• Tue, May 22 2007 21:18 In reply to

    Re: EID

    A reader £300 - £1000 depending on what you want it to do

    Tags cheapest at present for sheep 75 p cattle £1.25 that I have found tell us if you know better

  • Wed, May 23 2007 13:53 In reply to

    • 2658336
    • Top 150 Contributor
    • Joined on Sun, May 22 2005

    Re: EID

    I also agree fully with Mr Wells.).

    Likewise, as we only have a small flock, all our ewes and rams have had EID boluses under the NSP, and the loss rate of boluses has been > 20% per year - admittedly that's mainly the small ones put into lambs, but some adult ones have gone as well.  Short-necked sheep such as our own Texels are supposed to be worse for bolus loss, but, but.............

    I understood that implanted chips (as used in dogs, cats etc., for which the loss/failure rate is ~1% p.a.) were not approved for use in food animals, only ear tags & boluses.  OK, chips do migrate occasionally, and finding a silicon chip in a chop could be disconcerting, but it's no more risk than a bit of bone.  (There are things like arsenic, antimony, boron & phosporus in silicon chips, but only at the sort of levels we need as trace elements for our nervous systems to work anyway.)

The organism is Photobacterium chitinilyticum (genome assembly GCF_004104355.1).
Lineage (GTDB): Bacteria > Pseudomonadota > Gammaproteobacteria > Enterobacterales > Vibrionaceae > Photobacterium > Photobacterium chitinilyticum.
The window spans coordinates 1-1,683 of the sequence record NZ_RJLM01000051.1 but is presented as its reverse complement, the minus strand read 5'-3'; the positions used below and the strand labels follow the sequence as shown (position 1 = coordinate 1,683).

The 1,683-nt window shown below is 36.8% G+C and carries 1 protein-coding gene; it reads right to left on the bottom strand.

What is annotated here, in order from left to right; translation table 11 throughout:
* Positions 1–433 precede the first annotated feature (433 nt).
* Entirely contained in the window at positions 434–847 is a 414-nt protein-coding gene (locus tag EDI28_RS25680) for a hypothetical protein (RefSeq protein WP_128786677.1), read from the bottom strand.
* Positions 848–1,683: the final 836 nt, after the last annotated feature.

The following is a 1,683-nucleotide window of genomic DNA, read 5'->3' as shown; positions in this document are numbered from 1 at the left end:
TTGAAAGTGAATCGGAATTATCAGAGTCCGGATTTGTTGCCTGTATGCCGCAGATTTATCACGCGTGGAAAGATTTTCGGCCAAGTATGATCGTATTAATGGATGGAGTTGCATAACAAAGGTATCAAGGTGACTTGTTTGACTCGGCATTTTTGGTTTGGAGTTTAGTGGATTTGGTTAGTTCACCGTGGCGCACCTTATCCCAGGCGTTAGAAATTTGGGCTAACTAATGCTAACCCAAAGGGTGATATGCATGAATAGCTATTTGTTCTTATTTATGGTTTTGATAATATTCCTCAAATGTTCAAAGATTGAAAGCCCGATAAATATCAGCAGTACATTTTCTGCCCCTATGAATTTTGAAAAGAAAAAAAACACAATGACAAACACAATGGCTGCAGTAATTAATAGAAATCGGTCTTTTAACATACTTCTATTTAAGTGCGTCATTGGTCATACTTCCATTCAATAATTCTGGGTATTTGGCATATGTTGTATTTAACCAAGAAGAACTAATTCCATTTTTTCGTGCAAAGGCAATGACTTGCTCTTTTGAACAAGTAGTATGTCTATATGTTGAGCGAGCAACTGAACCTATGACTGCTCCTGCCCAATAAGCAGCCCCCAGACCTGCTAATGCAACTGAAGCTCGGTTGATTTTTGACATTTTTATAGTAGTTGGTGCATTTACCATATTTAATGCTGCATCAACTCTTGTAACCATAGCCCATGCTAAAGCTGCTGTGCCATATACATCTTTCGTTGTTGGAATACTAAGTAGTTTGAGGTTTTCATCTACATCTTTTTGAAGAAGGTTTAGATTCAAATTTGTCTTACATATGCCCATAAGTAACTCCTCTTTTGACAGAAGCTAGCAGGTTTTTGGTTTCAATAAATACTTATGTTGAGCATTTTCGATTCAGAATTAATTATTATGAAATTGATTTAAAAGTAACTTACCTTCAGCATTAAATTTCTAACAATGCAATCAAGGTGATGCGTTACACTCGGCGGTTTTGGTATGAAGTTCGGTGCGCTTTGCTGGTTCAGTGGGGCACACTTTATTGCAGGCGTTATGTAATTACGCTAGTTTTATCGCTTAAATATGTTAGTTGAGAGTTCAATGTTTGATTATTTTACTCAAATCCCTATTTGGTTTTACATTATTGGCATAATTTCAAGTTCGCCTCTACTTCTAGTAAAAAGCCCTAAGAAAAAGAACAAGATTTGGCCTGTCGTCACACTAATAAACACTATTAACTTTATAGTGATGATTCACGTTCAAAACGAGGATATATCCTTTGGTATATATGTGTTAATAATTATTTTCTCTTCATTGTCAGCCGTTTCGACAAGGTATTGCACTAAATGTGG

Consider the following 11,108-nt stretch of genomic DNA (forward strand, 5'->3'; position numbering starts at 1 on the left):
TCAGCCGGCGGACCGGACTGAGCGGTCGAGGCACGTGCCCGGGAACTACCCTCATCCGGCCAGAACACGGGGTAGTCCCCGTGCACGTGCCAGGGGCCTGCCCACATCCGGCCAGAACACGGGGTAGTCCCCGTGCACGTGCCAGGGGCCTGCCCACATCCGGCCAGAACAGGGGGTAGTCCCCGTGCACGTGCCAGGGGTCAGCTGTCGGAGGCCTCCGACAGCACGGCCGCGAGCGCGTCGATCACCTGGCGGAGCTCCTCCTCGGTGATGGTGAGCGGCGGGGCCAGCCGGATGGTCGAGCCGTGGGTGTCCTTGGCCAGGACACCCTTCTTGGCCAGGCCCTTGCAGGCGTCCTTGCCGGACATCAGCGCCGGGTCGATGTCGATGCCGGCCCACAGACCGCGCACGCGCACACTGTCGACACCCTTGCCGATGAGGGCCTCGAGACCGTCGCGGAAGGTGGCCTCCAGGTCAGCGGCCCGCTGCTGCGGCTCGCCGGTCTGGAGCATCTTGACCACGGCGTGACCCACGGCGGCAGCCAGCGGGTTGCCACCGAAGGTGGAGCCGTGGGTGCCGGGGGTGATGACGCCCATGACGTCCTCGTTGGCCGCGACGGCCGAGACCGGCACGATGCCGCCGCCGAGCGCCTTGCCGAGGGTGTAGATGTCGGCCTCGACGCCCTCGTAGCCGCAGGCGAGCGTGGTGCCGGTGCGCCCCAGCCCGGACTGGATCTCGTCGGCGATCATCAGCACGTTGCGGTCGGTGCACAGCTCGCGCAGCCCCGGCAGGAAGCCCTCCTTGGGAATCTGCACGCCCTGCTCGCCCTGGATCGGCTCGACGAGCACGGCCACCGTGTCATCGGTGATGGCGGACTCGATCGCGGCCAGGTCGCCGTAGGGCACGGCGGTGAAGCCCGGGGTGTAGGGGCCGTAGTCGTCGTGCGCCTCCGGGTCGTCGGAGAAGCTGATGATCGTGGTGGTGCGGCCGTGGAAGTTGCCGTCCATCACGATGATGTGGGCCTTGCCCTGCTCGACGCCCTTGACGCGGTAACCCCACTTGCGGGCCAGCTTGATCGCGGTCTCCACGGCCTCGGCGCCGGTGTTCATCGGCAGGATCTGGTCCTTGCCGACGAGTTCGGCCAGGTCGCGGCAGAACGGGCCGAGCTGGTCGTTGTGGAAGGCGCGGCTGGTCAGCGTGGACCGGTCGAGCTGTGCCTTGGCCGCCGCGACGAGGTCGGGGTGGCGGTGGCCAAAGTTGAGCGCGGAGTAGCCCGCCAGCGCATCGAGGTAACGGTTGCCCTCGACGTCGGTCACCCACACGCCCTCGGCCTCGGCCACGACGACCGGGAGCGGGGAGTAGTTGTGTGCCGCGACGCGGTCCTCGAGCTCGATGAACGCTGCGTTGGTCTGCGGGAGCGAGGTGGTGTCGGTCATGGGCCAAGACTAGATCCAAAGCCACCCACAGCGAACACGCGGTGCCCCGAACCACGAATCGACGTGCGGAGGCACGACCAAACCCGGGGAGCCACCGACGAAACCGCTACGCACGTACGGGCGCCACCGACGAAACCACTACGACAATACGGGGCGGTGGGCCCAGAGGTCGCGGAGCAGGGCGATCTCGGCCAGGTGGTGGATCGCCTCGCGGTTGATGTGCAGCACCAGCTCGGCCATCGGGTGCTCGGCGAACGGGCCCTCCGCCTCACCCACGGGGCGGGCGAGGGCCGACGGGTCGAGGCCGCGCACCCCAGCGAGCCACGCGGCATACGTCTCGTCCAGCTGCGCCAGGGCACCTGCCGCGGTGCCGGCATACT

(The system seems to have decided to insert a number rather than my name ............ oh well, I always did like anonymity)

                                                              

  • Wed, May 23 2007 19:10 In reply to

    • Peter Wells
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    • Gloucestershire
    • Trusted Users

    Re: EID

    2658336. and previous correspondent. Thank you for the latest two comments. It is reassuring to know that one is not such a 'lone voice in the wilderness', as I sometimes feel. The FWI system has also recently reduced me to a number and so I have signed my name at the bottom of the correspondence. The FWI system at one point would not accept one contribution and, to be honest, I did wonder if defra had hacked into the web site and were manipulating comments they did not want to hear.